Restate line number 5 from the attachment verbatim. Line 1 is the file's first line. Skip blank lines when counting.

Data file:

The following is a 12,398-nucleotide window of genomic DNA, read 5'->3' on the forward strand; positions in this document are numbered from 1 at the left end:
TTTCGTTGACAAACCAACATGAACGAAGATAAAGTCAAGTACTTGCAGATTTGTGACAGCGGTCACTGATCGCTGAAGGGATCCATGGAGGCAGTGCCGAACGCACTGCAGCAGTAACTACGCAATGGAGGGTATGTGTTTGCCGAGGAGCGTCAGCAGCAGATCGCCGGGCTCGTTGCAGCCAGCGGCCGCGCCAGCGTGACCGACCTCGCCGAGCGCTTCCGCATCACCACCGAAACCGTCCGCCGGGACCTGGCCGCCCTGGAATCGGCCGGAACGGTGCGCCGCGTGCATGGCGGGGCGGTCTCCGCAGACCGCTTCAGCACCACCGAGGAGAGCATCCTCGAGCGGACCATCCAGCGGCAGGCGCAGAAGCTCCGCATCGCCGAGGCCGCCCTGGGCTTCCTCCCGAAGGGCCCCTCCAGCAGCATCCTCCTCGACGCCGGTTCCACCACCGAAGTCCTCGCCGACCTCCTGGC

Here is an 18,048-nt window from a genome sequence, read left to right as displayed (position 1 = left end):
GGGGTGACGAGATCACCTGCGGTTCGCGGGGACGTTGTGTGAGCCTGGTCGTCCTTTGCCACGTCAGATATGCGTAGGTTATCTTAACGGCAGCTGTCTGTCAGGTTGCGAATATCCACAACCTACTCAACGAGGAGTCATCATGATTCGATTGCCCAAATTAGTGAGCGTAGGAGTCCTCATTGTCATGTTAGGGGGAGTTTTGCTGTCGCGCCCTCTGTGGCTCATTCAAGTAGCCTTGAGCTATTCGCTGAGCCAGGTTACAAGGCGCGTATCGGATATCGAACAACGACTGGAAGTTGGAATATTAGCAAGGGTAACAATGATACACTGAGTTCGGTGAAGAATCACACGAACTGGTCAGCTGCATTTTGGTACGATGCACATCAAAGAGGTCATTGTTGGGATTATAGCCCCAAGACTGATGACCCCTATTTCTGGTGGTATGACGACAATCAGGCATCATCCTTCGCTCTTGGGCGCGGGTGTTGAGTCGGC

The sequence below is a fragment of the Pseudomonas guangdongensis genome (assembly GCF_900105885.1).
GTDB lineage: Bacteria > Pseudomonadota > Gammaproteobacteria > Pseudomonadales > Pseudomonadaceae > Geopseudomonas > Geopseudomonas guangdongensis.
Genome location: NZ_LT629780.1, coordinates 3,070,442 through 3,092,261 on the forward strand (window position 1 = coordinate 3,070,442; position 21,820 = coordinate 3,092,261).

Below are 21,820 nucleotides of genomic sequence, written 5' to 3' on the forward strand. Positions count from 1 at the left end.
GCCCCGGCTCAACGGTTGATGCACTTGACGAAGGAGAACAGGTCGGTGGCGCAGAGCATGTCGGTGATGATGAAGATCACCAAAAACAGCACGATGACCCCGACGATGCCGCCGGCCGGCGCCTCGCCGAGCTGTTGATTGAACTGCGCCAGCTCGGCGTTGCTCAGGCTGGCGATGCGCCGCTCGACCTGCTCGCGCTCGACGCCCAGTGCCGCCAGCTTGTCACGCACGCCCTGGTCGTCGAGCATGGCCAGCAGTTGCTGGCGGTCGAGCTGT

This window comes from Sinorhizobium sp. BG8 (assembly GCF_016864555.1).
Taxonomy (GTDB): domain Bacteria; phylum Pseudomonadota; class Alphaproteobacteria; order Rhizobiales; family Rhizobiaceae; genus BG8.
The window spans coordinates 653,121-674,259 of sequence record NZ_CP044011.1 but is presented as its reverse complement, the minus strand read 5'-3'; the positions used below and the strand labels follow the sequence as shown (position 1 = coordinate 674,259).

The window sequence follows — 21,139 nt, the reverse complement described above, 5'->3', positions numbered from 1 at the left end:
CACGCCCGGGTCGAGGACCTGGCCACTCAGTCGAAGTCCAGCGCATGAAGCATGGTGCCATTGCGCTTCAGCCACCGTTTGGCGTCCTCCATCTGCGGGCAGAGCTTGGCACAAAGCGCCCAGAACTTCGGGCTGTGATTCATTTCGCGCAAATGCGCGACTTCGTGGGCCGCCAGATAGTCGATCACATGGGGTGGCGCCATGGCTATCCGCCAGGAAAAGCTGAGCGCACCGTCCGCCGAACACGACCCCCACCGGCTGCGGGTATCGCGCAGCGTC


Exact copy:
The sequence below is a fragment of the Pseudomonas guangdongensis genome (assembly GCF_900105885.1).